Posts tagged Love on the Dole
Posts tagged Love on the Dole
I remember, sometime around the age of 11 or 12, when I discovered that books — as in, real, serious literature (not marketed as paperback romances)— were a font of information about sex.
To what did I owe this startling discovery?
Either to Philip Pullman’s The Ruby in the Smoke, in which the heroine and hero make love before his tragic death in a fire; or to the numerous cavepeople sex scenes in Jean Auel’s Clan of the Cave Bear.
OK, in retrospect, probably neither of these books ranks up there with the classics that I was later to read, and which I mention below. Nevertheless, whichever book came first — in my memory, I hope that it was Pullman’s, because I consider him a superior author, and I love Victorian romances — ever since that early age, I have looked to books as a source of erotic inspiration. No wonder, then, that I enjoy reading and writing erotic fan fiction so much.
I like books that are erotica proper, like Anaïs Nin’s Pretty Birds, or John Cleland’s The Memoirs of Fanny Hill, or de Musset’s Gamiani. Older erotica, especially, is fascinating to read, because of what it teaches us about the mores and prohibitions of a given era.
I also enjoy books where sex is a major theme, or where sex drives the plot, as in:
- Defoe’s Moll Flanders
- Hawthorne’s The Scarlet Letter
- James Baldwin’s Another Country
- Almost every book by D.H. Lawrence (who, of course, is my favorite author)
- Graham Greene’s The Heart of the Matter, The Quiet American, The End of the Affair
- Marguerite Duras’ The Chinese Lover (thanks to havingbeenbreathedout for reminding me of this book!)
- Ian McEwan’s On Chesil Beach
- Edith Wharton’s The Age of Innocence
- Thomas Hardy’ Tess of the d’Ubervilles and Far from the Madding Crowd
- Vladimir Nabokov’s Lolita (how could we forget Humbert Humbert in our list of sexual predators?)
And then there are those books where the erotic, if not the sexual, underlies the narrative, as in:
- Emily Brontë’sWuthering Heights
- her dear sister Charlotte’s Jane Eyre
- Hurston’s Their Eyes Were Watching God
- Henry James’ The Portrait of a Lady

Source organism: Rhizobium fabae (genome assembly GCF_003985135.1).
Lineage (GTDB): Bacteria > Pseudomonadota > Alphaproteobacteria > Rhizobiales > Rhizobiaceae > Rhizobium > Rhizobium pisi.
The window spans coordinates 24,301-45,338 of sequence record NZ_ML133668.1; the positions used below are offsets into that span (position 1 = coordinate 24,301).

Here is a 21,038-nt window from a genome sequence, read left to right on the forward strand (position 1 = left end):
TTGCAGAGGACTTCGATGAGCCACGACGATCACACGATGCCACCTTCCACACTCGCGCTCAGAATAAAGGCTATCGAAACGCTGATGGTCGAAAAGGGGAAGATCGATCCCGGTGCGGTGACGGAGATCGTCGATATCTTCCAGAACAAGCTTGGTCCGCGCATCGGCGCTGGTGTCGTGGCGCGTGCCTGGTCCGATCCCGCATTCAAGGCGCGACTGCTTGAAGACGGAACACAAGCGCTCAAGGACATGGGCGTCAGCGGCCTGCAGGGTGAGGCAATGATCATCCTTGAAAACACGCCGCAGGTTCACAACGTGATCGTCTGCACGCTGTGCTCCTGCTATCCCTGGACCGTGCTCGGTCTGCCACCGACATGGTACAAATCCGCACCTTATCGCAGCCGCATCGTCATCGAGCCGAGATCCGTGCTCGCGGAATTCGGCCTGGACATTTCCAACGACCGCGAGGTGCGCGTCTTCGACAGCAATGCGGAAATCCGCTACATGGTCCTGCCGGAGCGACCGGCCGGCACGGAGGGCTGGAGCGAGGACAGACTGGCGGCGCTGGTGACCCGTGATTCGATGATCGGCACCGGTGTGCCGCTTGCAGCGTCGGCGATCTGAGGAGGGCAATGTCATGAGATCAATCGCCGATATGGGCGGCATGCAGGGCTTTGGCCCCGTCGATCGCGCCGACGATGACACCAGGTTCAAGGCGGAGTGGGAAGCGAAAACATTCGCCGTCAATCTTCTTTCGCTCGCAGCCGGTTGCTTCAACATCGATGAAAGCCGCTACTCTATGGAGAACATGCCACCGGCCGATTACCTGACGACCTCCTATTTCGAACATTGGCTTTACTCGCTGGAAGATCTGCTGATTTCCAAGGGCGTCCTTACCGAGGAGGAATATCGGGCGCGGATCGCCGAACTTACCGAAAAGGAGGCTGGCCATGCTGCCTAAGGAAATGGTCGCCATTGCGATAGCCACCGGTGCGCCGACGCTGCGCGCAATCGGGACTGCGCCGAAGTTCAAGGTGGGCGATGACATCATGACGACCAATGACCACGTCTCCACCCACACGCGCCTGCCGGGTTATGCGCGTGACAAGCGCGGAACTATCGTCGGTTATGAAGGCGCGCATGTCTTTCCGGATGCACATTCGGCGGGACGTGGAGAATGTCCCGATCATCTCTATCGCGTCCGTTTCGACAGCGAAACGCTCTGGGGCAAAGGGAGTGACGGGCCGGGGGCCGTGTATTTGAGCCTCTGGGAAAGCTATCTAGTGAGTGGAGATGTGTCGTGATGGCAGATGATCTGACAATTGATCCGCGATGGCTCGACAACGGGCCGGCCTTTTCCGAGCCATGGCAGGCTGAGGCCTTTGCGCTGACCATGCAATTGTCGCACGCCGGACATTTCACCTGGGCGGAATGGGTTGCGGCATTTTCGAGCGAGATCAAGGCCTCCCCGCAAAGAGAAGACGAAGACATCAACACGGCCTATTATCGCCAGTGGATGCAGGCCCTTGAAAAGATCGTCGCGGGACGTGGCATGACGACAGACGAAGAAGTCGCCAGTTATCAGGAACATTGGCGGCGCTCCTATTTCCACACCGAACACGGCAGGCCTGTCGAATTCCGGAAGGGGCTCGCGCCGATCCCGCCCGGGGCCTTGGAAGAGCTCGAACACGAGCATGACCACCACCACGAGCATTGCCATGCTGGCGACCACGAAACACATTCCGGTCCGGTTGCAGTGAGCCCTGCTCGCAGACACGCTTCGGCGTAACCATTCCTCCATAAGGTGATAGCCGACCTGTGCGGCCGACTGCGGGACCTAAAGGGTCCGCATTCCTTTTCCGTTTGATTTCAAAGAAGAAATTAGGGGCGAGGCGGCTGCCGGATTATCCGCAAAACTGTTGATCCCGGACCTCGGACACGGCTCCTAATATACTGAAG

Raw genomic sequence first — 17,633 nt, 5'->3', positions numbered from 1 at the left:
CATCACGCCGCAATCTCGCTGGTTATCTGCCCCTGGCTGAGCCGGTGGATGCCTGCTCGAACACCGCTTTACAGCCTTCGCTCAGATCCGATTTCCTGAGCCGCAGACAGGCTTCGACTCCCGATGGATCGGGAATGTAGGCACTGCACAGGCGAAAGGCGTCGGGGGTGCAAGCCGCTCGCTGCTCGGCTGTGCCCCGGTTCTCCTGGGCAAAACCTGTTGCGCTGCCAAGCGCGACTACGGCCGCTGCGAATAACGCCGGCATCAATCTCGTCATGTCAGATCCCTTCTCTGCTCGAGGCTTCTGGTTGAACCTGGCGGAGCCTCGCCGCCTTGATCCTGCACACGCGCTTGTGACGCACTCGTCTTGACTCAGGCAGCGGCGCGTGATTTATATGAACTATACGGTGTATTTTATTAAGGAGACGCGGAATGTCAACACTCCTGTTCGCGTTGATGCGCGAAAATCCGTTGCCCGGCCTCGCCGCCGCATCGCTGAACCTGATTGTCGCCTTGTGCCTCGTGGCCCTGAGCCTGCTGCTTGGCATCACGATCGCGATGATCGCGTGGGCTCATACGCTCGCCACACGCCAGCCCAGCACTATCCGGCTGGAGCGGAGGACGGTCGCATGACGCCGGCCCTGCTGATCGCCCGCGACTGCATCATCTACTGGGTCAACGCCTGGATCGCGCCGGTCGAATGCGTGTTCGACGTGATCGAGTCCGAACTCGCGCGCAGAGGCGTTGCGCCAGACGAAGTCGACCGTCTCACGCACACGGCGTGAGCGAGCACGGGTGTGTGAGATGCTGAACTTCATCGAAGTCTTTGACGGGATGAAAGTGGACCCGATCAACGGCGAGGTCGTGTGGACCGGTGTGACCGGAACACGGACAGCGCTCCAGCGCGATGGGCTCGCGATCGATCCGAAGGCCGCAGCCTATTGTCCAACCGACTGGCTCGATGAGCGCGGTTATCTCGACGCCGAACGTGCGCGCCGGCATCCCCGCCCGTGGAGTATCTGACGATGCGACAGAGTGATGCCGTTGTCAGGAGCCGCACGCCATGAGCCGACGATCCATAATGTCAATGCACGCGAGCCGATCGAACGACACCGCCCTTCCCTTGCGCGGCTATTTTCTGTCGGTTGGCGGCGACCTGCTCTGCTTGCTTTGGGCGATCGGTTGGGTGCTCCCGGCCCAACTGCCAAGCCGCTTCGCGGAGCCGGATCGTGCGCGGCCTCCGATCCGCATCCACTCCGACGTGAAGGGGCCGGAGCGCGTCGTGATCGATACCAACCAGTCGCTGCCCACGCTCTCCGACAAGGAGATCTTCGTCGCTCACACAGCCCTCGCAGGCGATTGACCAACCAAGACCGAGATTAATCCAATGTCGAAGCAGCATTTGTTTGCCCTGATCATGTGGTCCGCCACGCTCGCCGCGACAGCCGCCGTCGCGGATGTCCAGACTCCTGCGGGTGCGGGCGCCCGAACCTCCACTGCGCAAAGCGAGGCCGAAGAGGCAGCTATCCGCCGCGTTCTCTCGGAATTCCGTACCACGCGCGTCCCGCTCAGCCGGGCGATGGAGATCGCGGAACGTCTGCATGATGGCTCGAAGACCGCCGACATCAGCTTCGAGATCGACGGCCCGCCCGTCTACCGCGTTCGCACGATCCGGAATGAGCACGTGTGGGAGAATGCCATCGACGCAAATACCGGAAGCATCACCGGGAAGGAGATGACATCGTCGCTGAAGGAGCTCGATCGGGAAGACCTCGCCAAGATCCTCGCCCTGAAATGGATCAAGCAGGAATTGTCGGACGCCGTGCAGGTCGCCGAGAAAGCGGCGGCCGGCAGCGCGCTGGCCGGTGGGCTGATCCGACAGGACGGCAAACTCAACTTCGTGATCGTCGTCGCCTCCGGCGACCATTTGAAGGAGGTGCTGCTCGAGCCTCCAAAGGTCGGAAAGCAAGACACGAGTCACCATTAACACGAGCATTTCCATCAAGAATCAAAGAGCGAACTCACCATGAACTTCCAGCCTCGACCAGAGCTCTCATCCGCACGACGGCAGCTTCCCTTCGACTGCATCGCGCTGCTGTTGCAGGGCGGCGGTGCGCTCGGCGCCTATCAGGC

- George Eliot’s Daniel Deronda
What else would you add to this list? I admit to having a preference for erotic books that fall outside of the ‘romance’/Harlequin genre, and would like to know what others have found in the ‘serious literature’ camp. And if you’re interested, I’ll share some of my opinions about the above books. And please, if you disagree with how I’ve categorized them, please let me know!
I read Nathaniel Hawthorne’s The Scarlet Letter at a young age and as far as I can remember it was the first work of literature I encountered that had references to sex in it and it includes some more nudity later on too, if I am recollecting it correctly. Rather surprising for a generic novel in the mid-1800s!
There are also literary depictions of sex or at least -implicit or explicit- thoughts on sex in non-fiction. Two examples that spring to mind are Orwell’s Road to Wigan Pier and Capote’s In Cold Blood.
Back in the fictional world of literature, there are some novels that portray how sex can be a negative thing when it is combined with poverty, lack of contraceptives, lack of safe sex, lack of education or abuse…or all of the above. Often these novels are about the 1930s, which is not a coincidence. The Great Depression. The Dirty Thirties. The Interwar Years. The following are not exactly happy reading:
The best category though, is the thought-provoking and realistic one in which the writer delves into the plot with great detail and the characters are complex and interesting. These are some of my favourites: